{just for today…}

I
Stop all the clocks, cut off the telephone,
Prevent the dog from barking with a juicy bone,
Silence the pianos and with muffled drum
Bring out the coffin, let the mourners come.

Let aeroplanes circle moaning overhead
Scribbling on the sky the message He Is Dead,
Put crêpe bows round the white necks of the public
doves,
Let the traffic policemen wear black cotton gloves.

He was my North, my South, my East and West,
My working week and my Sunday rest,
My noon, my midnight, my talk, my song;
I thought that love would last for ever: I was wrong.

The stars are not wanted now: put out every one;
Pack up the moon and dismantle the sun;
Pour away the ocean and sweep up the wood.
For nothing now can ever come to any good.

~ W.H. Auden

 

Tomorrow will be better….the day after that better still.  But today…

Bobby died.

Do you understand? Bobby died!!!!  Bobby. Died.

Bobby and I were twins separated at birth.  It had been discussed and agreed upon that except for our taste in men, we had far too much in common to have been anything else.   He dubbed me a gay man trapped in a woman’s body.  Which made sense in ways that I didn’t know existed, and slightly troubled my husband who had been Bob’s best friend since they were 7.  What does it say that he married a woman that was so like his gay best friend? But even that makes a kind of sense.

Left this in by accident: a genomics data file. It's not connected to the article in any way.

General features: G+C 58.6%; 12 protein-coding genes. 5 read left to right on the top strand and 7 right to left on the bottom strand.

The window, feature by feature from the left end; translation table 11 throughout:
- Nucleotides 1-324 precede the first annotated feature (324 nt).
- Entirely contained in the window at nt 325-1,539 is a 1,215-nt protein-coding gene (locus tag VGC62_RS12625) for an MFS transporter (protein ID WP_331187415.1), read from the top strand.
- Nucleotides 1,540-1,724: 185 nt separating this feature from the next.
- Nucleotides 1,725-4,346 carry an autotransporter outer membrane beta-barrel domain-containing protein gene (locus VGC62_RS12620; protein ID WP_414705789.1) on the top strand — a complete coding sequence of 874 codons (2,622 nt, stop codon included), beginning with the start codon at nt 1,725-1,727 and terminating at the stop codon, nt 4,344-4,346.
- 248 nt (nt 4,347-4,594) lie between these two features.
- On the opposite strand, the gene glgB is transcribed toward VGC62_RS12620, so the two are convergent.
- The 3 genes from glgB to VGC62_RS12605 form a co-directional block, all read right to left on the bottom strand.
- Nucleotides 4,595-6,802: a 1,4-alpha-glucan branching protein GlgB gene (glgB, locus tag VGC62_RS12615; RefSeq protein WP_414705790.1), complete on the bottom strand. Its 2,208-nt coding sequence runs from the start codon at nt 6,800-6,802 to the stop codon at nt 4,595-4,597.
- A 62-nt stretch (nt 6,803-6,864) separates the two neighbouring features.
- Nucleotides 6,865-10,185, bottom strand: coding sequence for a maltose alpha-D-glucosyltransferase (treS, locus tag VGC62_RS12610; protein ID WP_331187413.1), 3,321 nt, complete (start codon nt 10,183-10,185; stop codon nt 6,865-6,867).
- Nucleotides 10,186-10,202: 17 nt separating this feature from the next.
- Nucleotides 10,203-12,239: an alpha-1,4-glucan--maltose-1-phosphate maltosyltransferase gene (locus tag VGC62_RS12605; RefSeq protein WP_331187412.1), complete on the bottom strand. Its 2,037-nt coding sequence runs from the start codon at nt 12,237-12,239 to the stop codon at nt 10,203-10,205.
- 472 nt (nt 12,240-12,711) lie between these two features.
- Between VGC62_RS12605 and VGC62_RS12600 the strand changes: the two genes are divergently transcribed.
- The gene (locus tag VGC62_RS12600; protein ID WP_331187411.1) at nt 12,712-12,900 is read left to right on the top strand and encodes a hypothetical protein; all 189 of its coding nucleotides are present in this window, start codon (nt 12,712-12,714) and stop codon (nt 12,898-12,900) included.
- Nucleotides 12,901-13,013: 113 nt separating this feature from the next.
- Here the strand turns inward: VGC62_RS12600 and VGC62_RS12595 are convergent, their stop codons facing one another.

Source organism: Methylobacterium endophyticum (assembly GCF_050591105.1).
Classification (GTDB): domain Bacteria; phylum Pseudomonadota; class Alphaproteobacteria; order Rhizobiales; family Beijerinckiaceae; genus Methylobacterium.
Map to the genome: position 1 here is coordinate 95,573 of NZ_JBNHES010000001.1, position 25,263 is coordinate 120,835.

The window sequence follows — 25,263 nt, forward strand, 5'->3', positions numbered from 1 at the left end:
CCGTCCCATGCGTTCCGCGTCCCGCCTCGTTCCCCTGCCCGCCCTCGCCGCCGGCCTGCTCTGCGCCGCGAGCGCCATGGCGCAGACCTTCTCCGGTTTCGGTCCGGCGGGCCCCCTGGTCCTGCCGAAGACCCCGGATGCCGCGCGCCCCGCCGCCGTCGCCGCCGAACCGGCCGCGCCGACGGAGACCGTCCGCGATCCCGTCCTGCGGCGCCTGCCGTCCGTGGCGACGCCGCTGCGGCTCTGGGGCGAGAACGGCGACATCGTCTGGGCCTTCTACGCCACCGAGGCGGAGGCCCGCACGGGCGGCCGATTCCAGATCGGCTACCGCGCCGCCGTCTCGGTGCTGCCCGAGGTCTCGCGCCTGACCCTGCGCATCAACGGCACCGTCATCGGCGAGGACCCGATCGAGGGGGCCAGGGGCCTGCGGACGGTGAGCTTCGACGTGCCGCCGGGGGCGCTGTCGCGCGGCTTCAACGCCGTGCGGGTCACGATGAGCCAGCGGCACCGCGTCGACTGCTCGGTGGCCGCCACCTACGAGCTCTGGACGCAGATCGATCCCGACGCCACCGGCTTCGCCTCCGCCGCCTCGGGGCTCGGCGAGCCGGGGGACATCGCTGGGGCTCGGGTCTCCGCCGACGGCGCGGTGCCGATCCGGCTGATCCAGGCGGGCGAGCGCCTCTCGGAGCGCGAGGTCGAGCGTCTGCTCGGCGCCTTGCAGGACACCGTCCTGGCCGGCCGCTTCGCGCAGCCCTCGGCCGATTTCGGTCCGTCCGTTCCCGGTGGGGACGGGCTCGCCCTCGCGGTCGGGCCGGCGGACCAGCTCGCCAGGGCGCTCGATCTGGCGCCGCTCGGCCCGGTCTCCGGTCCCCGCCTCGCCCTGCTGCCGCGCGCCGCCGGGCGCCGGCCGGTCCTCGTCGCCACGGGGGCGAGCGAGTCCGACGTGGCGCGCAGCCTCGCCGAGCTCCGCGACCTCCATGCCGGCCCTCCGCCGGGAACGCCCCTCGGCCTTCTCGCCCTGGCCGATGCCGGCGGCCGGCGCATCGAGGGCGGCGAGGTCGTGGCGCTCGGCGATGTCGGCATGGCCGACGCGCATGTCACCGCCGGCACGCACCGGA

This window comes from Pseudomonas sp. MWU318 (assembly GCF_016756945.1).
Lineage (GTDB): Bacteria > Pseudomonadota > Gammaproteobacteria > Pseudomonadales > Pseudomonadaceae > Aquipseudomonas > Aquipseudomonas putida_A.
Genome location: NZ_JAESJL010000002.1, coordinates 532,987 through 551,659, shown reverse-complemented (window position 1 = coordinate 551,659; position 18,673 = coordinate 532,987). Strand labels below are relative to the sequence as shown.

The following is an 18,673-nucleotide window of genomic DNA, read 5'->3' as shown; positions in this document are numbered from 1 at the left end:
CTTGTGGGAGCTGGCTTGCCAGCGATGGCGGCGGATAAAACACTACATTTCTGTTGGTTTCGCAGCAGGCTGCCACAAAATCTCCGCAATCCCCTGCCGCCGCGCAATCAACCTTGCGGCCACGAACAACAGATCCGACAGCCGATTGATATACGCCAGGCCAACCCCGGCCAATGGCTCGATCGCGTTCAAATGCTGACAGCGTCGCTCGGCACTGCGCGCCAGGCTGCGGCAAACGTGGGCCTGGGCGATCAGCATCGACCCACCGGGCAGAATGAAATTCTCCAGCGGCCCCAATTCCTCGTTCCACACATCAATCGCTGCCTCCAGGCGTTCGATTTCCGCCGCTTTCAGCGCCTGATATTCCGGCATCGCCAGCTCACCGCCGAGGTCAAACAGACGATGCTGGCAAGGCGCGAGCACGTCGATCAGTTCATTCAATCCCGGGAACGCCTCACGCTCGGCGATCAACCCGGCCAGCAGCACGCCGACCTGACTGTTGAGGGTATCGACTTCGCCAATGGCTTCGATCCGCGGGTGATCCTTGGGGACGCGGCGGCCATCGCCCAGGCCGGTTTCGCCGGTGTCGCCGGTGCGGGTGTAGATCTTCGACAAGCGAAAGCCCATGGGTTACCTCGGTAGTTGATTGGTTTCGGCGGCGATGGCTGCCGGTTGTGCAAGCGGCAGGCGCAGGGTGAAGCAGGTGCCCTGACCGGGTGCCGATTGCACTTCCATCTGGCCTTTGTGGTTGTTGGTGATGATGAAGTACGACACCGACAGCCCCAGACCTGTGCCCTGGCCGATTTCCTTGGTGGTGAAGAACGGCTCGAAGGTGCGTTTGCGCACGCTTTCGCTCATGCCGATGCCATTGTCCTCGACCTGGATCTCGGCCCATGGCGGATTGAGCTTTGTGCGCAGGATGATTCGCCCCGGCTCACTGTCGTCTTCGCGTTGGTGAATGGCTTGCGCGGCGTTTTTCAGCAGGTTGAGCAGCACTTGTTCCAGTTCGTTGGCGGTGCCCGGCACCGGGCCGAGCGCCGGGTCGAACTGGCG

Bob and I shared a love of many things.  Mundane things that everybody loved: movies, a shared sense of style, the turn of a well crafted snarky comment. When he was full of compassion and love, he showered his friends with joy and light.  So much so that occasionally the need for that light, our need for that light, led to him needing to hide from the responsibility.  Unfortunately, we also shared a breath taking ability to spiral down into depression so quickly that we could disappear.  Our ability to become hermits was stunning, although I will admit that he was better at that than I was, mostly because I was stupidly lucky enough to have married a cheerleader extraordinaire when it came to lifting me out of that darkness. Bob had the ability to let the world go by without him even though there were those desperate to find him.  It was not a competition by any means, but his abilities, to those of us who understand what it feels like to sometimes want to give in to that apathy, were stunning.  And also made us goddamn mad.

I borrowed Bobby from Keith, my husband and in some ways stole him.  I  did not know him as long as most of his friends but the bond we had was odd and strong and unbreakable.  A phone call we had a couple of years ago kind of summed up our relationship.  He had been in the hospital for his heart, (it had been sudden,  harrowing and surprising and he was in Oklahoma and we were in Texas and we had been very scared.) and was now at home.  He called and I answered, we had the usual greetings and how are you’s.  Then he told me that his sister was being rushed to the hospital for open heart surgery.  After a beat I just started laughing.  His response was ” I know, right?”.  He knew that laugh meant “What else?  What else can go wrong for you?”.

He knew.

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